"Know de feelin'. Eyes like dese, people never goin' t't'ink ya human," he grimaced.
"They suit you. Th' eyes of th' devil an' th' charm ta match."
"Pere Francis used t'say dat de devil was de fairest of all God's angels fore he fell from grace," Gambit looked thoughtful, wistful.
"Ain't disputin' that either," Rogue's smile was as ambiguous as the statement.
"Don' suppose it's any use askin' ya how ya feel 'bout me," he folded his arms across his chest.
"Cajun . . . ." she shook her head, correcting herself, "Remy. Ah don't know how Ah feel."
"Guess dat's a start," Gambit grinned, "A few more years an' ya might actually like me."
Rogue returned his smile with interest.
"Maybe not that long," she said, "We'll just have ta see where th' wind takes us . . . ."
Rogue folds her arms across her chest, trying to keep the discomfit from showing on her face.
"So, what are you doin' back here, Cajun?" :::A year later. When Ah'd given up any hope o' evah seein' you again.:::
"Ya know me, mignonne, always been too stubborn t'listen t'anyone. Even ya," Gambit replies. :::Mon Dieu, but she is beautiful. Seems sad though . . . . m'fault?:::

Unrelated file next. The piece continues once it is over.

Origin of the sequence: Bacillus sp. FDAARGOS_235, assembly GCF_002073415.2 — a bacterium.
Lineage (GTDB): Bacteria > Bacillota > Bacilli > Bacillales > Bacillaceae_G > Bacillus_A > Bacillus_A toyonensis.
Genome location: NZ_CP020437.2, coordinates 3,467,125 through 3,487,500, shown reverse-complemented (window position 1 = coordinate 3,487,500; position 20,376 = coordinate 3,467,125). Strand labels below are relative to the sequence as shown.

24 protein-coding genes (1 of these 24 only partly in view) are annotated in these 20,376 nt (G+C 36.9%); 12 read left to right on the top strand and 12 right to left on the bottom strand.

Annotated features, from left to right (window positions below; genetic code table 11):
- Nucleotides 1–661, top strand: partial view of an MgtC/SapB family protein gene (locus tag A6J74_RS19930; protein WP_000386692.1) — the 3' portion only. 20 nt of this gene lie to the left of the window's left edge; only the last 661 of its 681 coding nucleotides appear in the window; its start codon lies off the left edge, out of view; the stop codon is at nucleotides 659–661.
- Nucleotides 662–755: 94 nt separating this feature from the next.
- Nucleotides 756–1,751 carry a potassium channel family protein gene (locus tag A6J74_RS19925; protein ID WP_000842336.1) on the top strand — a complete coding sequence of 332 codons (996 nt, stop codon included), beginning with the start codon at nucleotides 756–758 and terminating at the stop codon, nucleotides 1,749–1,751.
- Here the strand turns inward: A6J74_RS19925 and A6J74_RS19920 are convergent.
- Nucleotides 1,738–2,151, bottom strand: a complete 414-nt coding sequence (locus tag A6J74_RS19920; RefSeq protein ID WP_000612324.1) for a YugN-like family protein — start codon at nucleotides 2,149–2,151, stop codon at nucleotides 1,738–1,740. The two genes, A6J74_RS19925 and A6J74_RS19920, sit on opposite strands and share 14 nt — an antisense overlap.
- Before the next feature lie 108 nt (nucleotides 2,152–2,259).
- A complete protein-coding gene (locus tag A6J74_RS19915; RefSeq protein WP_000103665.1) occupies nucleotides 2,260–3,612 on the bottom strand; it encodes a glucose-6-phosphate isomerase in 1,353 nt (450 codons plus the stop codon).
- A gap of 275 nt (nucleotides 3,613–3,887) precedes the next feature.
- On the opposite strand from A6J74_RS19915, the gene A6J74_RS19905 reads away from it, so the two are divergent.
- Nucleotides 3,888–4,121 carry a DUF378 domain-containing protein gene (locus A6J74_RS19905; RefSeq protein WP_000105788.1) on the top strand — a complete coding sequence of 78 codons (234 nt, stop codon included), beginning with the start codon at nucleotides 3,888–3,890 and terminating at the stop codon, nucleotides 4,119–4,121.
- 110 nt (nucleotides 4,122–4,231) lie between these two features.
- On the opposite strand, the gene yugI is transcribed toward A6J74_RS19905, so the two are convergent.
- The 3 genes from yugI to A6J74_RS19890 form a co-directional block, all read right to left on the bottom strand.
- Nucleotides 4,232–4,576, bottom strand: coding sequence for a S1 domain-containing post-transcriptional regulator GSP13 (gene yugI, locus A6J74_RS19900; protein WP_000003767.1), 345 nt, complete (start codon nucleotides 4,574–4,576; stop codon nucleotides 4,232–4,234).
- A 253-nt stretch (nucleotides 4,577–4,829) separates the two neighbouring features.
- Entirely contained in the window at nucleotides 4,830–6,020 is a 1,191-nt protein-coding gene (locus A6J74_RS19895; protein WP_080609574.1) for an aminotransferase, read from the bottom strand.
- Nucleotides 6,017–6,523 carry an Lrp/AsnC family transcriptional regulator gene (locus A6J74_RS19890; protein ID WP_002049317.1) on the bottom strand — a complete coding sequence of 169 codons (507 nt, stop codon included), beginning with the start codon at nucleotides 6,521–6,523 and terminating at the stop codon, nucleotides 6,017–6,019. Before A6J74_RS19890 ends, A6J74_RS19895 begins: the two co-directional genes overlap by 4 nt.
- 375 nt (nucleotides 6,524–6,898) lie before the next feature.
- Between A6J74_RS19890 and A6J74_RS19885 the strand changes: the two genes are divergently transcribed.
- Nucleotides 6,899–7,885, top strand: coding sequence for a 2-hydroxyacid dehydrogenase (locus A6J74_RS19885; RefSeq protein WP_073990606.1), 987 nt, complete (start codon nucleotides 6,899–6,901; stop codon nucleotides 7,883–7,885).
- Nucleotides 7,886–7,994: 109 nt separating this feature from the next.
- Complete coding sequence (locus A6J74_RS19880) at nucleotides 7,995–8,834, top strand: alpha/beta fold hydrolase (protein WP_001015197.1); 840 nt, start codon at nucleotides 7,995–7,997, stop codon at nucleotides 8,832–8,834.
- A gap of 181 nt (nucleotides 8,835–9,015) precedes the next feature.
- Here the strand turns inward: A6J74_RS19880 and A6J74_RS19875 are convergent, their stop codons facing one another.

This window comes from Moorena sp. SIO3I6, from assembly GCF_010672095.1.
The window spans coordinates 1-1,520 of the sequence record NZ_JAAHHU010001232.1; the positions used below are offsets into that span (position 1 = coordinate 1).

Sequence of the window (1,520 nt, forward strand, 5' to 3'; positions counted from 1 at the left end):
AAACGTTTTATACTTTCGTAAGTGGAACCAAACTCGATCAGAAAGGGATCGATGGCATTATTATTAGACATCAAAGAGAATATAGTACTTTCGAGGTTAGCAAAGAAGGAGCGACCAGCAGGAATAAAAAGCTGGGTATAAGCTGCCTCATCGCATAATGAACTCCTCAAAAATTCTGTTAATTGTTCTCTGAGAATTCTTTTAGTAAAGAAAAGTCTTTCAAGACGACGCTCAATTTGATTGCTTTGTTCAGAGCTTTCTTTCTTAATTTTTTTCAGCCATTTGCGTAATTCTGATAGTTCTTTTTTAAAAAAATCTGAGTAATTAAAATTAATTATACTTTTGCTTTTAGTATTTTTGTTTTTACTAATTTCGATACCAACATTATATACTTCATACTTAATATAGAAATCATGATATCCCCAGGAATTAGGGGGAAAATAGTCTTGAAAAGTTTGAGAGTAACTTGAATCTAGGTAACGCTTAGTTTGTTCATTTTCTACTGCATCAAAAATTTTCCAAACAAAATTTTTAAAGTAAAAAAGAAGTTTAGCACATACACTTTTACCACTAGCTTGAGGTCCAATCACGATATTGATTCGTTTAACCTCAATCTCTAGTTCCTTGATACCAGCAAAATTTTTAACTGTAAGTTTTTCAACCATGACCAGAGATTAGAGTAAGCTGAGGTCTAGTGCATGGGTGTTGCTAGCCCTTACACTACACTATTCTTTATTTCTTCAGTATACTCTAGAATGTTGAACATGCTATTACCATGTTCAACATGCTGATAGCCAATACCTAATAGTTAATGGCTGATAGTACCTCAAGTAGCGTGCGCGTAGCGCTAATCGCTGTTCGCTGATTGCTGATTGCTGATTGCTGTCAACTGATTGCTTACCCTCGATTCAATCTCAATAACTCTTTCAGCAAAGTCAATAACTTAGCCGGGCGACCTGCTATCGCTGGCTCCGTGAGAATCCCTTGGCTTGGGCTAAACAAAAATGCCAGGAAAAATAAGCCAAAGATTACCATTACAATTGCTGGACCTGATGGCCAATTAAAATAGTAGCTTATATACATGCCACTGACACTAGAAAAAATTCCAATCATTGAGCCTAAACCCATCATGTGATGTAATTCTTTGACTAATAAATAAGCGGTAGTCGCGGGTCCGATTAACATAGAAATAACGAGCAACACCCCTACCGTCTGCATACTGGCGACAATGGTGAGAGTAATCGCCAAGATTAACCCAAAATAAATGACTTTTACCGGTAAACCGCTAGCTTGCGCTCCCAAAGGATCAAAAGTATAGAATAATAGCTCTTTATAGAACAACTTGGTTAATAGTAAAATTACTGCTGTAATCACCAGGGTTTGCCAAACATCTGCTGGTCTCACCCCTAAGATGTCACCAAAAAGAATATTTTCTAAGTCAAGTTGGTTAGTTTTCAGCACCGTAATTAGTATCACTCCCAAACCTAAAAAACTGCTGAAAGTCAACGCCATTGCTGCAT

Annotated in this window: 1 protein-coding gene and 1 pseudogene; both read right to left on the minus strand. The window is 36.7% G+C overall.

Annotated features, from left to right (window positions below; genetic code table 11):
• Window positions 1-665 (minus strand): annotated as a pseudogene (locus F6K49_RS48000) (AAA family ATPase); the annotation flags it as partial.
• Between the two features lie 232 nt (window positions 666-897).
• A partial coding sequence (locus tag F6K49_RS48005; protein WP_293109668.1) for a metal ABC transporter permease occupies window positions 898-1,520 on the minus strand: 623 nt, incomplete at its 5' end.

"Ah see." :::He hates me.:::
"Bien." ::: Well, *dis* is certainly uncomfortable.:::
A tangible silence hangs in the air between them, broken only by the rustling of wind-blown leaves, yet it is better than the polite, impersonal conversation. Than the words that would be spoken between strangers, that have no place on the lips of lovers. The breeze blows Rogue's long hair across her face and, out of stubborn habit that knows no polite conventions, Gambit brushes it back behind her ears. Her green eyes widen in surprise.
:::Done it now, Remy. De femme's ya ex. No pun intended.:::
:::Did he just do that? Does he care?:::
"Sorry, Rogue. Old habits die hard I guess," his expression belies his words of apology.
"They do," she looks at the leaf-covered floor, "Guess that's why Ah can't get you outta mah head."
:::Quoi?!? Did she jus' . . . . ?::: "Now, chere," Gambit smiles brilliantly at her, the same, charming devil's grin of old, "Why would ya want t'do dat?"
Rogue returns his smile, relishing the familiarity that exists between them at that moment, "'Cause you'll get exhausted if'n you keep runnin' through mah dreams."
"Small price t'pay."
:::What d'ya do now, Remy?:::
:::Lawd, Rogue, this is a nice mess. . . :::
Another uncomfortable second as both of them stare at one another, hoping that the other will make the first move.
"Ah'm sorry, darlin'."
"Me too, mon coeur."
In one of those moments that cannot be planned, scripted or foreordained, he took her into his arms, feeling the beat of her heart in time with his. "Where to from here?" Gambit whispers.
"Ah'm not sure," Rogue replies softly, "Should we see where th' wind takes us?"
Nota Bene: The interlude is worked out of X-Men #12 - it's not accurate, but it was inspired by that issue.